Thanks to Chris Roche for sending me back to re-read this wonderful case study of how activists can change markets (here’s a free pdf of the first chapter). Kapstein and Busby painstakingly researched the rise, tactics and successes/failures of the global advocacy campaign around access to medicines for HIV/AIDS. Their (hugely ambitious) aim is not just to understand a movement that has saved thousands of lives, but to draw wider lessons because, as they say: ‘recent years have seen an explosion in the number of advocacy campaigns aimed at changing the behaviour of multinational corporations and the way that markets function’. (Think fair trade, fisheries protection, labour standards, carbon emissions, land grabs, gender equity.)
Besides the case study, the authors delve into the academic literature on the economics and politics of markets (great quote from Carlyle: ‘teach a parrot the terms ‘supply and demand’ and you’ve got an economist’), which means it gets pretty dense in places. But the book is a treasure trove of insights and advice – highly recommended. It’s also bloody hard to review – there’s just too much there.
So I’m going to do violence to the book and jump straight to its Big Idea on the role of advocates in spurring transformations, which the authors call a ‘theory of strategic moral action’:
‘Market transformation in the case of Anti Retrovirals required the following: first, a market structure or favourable set of underlying economic and industrial conditions that provided opportunities or openings for an advocacy movement; second the elaboration by the AIDS movement of a compelling frame that pitted drug company profits against global access to life-saving ARV medications; third, a political and organizational consensus or coherent ‘ask’ on the part of the social movement that treatment should receive the highest policy priority, trumping, for example, prevention; fourth, a feasible strategy (defined in this case as one that minimized the costs of market transformation to the major players) for how a universal access to treatment market could be made to operation; and finally, a set of institutional arrangements to help set the rules for the transformed market and to stabilize its operations.’
Their conclusion becomes a handy checklist/steer for other activists, with a chapter on each fleshing out the issues:
‘Advocates need to ask whether they have identified the opportunities within the industry they are targeting; whether they have framed the issue in a compelling way; whether they have a coherent ask; whether they have a feasible strategy that addresses concerns about costs by firms and governments; and whether supporting institutions need to be built.’
Along the way they show a nuanced grasp of systems – the shifting tides of institutions and markets, noting that the regime around intellectual property was still emerging, and so malleable than older, more fixed arrangements, and that the pharmaceutical industries’ degree of turbulence (lots of disruptive mergers and acquisitions) and concentration made it easier for activists to play divide and rule between the big companies.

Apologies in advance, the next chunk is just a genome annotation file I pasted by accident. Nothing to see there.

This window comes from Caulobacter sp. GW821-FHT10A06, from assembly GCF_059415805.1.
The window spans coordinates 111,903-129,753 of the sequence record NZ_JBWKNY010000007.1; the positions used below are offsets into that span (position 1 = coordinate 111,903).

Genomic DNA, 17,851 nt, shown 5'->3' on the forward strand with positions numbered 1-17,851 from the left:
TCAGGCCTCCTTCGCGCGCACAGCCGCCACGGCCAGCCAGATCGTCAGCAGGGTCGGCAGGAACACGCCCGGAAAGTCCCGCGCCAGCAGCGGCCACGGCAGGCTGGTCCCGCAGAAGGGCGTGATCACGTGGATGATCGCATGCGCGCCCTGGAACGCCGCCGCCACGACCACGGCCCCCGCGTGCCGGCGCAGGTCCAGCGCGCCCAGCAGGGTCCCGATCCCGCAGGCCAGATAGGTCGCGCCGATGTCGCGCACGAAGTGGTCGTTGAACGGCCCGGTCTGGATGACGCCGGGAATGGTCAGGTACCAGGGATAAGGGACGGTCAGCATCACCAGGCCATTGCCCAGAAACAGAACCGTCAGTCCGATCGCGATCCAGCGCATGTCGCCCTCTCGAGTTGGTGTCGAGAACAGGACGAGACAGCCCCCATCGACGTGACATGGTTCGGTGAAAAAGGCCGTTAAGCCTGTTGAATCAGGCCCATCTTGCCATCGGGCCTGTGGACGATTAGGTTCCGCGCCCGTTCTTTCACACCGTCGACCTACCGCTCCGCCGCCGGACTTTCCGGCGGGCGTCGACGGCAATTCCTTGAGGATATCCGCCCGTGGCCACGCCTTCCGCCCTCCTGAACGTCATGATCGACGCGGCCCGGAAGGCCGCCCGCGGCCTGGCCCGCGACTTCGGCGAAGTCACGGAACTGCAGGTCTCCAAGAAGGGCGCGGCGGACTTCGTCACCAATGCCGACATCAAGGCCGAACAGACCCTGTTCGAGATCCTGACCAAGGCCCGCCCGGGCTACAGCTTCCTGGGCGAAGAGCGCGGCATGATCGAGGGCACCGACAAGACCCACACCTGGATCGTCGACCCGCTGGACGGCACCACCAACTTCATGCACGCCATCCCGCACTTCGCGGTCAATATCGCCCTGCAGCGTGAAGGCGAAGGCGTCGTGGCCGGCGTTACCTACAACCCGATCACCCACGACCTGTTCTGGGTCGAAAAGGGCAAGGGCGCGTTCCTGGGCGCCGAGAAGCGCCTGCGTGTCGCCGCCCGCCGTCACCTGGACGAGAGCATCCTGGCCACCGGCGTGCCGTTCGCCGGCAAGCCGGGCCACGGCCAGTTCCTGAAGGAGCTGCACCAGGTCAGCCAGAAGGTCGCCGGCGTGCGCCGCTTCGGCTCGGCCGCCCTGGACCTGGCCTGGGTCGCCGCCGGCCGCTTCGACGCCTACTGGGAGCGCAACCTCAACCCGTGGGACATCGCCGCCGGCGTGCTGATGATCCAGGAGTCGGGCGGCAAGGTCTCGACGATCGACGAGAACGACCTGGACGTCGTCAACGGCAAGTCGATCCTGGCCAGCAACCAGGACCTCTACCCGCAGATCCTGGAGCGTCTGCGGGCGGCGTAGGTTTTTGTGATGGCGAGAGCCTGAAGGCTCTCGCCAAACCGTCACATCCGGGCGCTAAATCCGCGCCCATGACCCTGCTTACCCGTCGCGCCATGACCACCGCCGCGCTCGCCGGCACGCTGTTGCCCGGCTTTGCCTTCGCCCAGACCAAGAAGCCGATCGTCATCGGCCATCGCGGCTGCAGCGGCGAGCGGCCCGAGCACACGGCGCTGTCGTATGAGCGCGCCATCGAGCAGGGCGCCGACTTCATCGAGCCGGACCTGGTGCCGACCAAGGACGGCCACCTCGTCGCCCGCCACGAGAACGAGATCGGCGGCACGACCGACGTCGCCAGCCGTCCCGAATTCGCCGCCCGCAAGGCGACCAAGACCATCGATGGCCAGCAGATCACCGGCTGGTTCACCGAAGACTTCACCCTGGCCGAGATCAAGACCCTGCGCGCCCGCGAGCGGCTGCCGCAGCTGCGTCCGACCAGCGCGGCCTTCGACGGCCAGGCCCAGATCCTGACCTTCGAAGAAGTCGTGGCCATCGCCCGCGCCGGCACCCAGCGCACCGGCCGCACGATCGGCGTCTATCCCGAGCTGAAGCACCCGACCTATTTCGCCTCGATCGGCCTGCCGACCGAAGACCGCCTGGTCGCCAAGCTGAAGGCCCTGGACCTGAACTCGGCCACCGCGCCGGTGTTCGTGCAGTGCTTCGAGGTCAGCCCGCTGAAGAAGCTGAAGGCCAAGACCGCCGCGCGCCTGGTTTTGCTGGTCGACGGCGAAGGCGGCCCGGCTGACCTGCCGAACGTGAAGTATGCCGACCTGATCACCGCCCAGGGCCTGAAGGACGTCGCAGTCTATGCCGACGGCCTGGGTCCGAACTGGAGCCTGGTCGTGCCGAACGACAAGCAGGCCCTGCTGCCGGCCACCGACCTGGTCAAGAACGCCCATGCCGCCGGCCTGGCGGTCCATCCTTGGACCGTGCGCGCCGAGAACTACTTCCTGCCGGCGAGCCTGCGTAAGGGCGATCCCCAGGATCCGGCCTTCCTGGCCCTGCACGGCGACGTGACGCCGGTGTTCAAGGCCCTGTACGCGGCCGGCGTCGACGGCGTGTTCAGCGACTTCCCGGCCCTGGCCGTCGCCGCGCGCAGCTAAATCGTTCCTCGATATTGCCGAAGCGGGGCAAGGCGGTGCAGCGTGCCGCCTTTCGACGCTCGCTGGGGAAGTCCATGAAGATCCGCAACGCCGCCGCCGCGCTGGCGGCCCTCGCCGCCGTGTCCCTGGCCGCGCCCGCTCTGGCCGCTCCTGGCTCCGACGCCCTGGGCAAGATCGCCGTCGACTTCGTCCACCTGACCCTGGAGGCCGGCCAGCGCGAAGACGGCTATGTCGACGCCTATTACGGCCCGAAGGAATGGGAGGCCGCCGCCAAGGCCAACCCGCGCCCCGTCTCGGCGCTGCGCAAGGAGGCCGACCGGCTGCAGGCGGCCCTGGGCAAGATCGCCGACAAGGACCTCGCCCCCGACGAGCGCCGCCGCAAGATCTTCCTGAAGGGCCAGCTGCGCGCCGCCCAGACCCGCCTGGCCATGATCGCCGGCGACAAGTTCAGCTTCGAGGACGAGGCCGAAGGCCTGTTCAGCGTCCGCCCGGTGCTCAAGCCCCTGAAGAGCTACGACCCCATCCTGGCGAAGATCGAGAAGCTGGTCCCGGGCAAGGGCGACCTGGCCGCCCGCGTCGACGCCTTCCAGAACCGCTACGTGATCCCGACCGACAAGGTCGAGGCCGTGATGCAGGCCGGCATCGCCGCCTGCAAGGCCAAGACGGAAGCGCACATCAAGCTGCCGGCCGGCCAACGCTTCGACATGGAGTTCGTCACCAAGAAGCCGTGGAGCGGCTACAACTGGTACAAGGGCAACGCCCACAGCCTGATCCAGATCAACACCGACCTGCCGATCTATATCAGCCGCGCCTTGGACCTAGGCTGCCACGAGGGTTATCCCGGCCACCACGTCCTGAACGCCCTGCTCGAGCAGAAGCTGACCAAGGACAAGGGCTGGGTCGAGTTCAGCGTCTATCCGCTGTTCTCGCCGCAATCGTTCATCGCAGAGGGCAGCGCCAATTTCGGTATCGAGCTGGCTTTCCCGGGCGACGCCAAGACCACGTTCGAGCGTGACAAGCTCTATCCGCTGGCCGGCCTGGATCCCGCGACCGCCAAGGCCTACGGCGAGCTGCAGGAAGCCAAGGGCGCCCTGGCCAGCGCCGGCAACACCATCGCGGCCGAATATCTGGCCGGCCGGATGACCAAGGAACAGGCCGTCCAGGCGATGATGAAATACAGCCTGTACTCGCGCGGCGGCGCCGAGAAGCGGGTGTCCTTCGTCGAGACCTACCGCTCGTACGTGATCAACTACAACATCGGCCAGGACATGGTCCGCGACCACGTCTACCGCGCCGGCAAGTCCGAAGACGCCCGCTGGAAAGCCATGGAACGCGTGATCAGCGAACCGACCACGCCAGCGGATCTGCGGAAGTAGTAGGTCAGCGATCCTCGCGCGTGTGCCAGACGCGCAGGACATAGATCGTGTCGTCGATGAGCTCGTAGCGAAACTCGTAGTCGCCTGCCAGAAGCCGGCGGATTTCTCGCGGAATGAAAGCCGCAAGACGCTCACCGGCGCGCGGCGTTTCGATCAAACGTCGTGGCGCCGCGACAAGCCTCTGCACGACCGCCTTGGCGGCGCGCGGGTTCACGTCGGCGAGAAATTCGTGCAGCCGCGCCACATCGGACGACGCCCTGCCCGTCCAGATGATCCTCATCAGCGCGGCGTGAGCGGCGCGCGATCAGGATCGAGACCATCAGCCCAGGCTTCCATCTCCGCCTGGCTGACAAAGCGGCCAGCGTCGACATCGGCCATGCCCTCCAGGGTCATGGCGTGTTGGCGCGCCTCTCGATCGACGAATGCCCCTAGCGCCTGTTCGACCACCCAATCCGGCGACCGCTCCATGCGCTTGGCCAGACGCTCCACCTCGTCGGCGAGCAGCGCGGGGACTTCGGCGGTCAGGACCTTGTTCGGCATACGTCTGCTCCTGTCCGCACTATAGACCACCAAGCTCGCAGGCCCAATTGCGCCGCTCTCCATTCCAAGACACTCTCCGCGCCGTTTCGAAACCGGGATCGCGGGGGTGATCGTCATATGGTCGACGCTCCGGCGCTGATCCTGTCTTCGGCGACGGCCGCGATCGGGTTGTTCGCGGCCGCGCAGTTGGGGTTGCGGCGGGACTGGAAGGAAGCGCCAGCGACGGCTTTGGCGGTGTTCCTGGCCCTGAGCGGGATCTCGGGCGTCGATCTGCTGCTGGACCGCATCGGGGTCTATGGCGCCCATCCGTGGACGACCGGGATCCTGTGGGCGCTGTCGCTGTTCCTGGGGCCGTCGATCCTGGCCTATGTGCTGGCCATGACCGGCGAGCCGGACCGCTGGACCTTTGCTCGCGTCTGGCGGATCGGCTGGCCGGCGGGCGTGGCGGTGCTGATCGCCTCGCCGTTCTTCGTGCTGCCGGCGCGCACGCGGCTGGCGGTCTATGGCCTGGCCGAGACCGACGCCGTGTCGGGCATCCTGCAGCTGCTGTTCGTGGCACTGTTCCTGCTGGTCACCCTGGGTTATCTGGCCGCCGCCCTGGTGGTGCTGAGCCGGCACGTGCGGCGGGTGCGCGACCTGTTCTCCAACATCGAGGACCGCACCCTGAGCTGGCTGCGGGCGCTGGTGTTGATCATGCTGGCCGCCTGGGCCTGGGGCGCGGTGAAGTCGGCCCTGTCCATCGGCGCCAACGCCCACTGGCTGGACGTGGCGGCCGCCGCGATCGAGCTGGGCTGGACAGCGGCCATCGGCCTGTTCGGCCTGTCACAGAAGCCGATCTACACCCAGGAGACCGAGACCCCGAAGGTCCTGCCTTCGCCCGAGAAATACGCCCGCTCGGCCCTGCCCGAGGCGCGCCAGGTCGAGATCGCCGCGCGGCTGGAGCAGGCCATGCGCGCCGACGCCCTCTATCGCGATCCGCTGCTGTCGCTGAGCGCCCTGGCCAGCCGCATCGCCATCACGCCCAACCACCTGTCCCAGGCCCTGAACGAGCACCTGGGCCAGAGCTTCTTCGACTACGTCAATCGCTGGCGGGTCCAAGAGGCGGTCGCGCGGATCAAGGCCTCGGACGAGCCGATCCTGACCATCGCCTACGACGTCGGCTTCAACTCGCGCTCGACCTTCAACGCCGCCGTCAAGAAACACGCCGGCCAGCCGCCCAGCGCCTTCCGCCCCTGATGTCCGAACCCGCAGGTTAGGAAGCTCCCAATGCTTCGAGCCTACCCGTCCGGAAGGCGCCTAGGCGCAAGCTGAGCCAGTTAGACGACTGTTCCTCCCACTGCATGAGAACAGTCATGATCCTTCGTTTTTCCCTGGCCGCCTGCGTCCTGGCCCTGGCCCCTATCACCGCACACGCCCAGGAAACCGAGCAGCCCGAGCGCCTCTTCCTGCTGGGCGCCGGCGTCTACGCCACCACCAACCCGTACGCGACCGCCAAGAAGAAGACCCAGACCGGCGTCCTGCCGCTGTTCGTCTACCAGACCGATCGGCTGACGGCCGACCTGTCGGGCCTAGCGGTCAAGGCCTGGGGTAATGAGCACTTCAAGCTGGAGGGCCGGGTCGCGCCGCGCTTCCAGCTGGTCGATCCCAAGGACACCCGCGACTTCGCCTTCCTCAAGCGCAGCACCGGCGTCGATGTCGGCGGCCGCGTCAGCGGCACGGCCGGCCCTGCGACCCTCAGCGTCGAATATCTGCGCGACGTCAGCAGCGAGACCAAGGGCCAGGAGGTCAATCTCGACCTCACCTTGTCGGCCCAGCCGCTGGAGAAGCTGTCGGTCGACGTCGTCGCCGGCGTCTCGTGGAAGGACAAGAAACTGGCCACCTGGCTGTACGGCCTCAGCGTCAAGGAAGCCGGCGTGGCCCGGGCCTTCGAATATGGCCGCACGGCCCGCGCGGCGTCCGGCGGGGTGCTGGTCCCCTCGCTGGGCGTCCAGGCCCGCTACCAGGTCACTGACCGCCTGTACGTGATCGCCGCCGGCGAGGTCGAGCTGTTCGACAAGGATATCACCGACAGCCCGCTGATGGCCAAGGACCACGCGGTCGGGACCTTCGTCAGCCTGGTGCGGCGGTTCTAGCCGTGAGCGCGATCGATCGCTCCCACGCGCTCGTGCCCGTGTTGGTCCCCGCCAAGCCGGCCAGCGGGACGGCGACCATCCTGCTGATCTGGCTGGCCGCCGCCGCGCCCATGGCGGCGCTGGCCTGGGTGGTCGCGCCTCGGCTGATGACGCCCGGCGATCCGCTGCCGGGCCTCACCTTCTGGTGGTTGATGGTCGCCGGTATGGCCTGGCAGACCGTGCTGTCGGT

Next up they apply their theory to a bunch of other global campaigns seeking to emulate the impact of AIDS activists: malaria, maternal mortality, diarrhoeal disease, non-communicable disease (heart, cancer, diabetes), education, climate change, the elephant ivory trade, sex trafficking, and then they even back test their theory against the abolition of the Atlantic slave trade. Only access to malaria treatment achieves a ‘likely’, while reducing maternal mortality, expanding access to treatment for NCDs, reducing ivory poaching and sex trafficking get a ‘mixed’ and reducing deaths from diarrhoea, improved education, curbing climate change all get an ‘unlikely’. Activists shouldn’t get too downcast though – even abolishing the slave trade only gets a ‘mixed’……
But the guidance on questions to ask is, I think, really helpful, forcing activists to think more broadly about systems, opportunities and dead ends. It offers some useful advice on when not to campaign, by urging them to consider ‘where movements are placed in terms of their ‘life cycle’. If the market structure is difficult to contest (eg because of excessive fragmentation), movements may never really gain traction. Even with a compelling frame, unless movements cohere around a common ask, they will have difficulty convincing target actors to listen to them. Even where they are able to overcome this obstacle, they may face an uphill battle if the costs of their ‘ask’ are too high. Finally, in the absence of institutions that help stabilize the market around a new principle, the commitments may not endure – a movement may fracture and backslide to an earlier stage.’
That last point is particularly challenging, I think. It’s not enough to win, you have to think institutionally about what will make your victory sustainable. That’s a lot to ask of often small, under-resourced activist organizations.
I did have a few misgivings. Hindsight is a wonderful thing, but also creates a misleading sense of clarity andinevitability, transforming the fog and serendipity of events into a nice linear history. Typically, such accounts downplay the role of accident, luck. And having stupid opponents. That was vital in the access to medicines case, where some collective madness persuaded Big Pharma in 1998 to sue the South African government over its efforts to get cheap medicines to the sick. That’s right, they took Nelson Mandela to court, handing activists a perfect ‘Problem, Solution, Villain’ campaign moment. They dropped the case 3 years later, but by then the damage was done and the global AIDS movement never looked back.
And here’s a flavour of the South Africa campaign – Treatment Action Campaign: the First Five Years